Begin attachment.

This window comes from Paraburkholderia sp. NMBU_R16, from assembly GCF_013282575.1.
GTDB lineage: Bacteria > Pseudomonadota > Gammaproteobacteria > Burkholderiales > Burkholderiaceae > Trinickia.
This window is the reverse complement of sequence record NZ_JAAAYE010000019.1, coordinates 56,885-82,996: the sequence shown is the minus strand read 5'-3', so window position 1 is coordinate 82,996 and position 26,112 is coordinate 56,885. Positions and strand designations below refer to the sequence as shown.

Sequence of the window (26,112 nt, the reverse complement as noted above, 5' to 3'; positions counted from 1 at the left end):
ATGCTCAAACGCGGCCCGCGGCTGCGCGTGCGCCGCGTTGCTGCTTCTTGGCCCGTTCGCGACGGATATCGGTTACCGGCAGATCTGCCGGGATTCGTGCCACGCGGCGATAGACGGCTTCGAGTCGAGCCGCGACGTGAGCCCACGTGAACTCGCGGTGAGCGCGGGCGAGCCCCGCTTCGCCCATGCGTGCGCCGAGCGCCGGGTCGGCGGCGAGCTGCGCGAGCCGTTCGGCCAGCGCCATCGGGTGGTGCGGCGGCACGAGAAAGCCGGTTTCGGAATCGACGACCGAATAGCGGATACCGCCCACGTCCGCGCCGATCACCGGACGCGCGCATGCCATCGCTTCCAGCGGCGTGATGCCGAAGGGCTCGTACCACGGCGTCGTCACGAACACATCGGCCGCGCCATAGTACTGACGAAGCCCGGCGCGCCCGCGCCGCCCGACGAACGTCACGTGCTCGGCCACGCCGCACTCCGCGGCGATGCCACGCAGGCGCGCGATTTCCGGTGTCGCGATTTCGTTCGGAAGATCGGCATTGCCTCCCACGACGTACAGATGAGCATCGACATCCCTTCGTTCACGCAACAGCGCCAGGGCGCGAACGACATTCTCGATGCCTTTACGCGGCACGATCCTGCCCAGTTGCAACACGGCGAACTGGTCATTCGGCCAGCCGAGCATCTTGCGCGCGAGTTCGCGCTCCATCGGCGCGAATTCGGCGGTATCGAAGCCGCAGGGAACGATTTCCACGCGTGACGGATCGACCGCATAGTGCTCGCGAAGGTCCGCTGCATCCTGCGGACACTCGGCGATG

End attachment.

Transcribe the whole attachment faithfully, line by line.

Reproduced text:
This window comes from Paraburkholderia sp. NMBU_R16, from assembly GCF_013282575.1.
GTDB lineage: Bacteria > Pseudomonadota > Gammaproteobacteria > Burkholderiales > Burkholderiaceae > Trinickia.
This window is the reverse complement of sequence record NZ_JAAAYE010000019.1, coordinates 56,885-82,996: the sequence shown is the minus strand read 5'-3', so window position 1 is coordinate 82,996 and position 26,112 is coordinate 56,885. Positions and strand designations below refer to the sequence as shown.

Sequence of the window (26,112 nt, the reverse complement as noted above, 5' to 3'; positions counted from 1 at the left end):
ATGCTCAAACGCGGCCCGCGGCTGCGCGTGCGCCGCGTTGCTGCTTCTTGGCCCGTTCGCGACGGATATCGGTTACCGGCAGATCTGCCGGGATTCGTGCCACGCGGCGATAGACGGCTTCGAGTCGAGCCGCGACGTGAGCCCACGTGAACTCGCGGTGAGCGCGGGCGAGCCCCGCTTCGCCCATGCGTGCGCCGAGCGCCGGGTCGGCGGCGAGCTGCGCGAGCCGTTCGGCCAGCGCCATCGGGTGGTGCGGCGGCACGAGAAAGCCGGTTTCGGAATCGACGACCGAATAGCGGATACCGCCCACGTCCGCGCCGATCACCGGACGCGCGCATGCCATCGCTTCCAGCGGCGTGATGCCGAAGGGCTCGTACCACGGCGTCGTCACGAACACATCGGCCGCGCCATAGTACTGACGAAGCCCGGCGCGCCCGCGCCGCCCGACGAACGTCACGTGCTCGGCCACGCCGCACTCCGCGGCGATGCCACGCAGGCGCGCGATTTCCGGTGTCGCGATTTCGTTCGGAAGATCGGCATTGCCTCCCACGACGTACAGATGAGCATCGACATCCCTTCGTTCACGCAACAGCGCCAGGGCGCGAACGACATTCTCGATGCCTTTACGCGGCACGATCCTGCCCAGTTGCAACACGGCGAACTGGTCATTCGGCCAGCCGAGCATCTTGCGCGCGAGTTCGCGCTCCATCGGCGCGAATTCGGCGGTATCGAAGCCGCAGGGAACGATTTCCACGCGTGACGGATCGACCGCATAGTGCTCGCGAAGGTCCGCTGCATCCTGCGGACACTCGGCGATG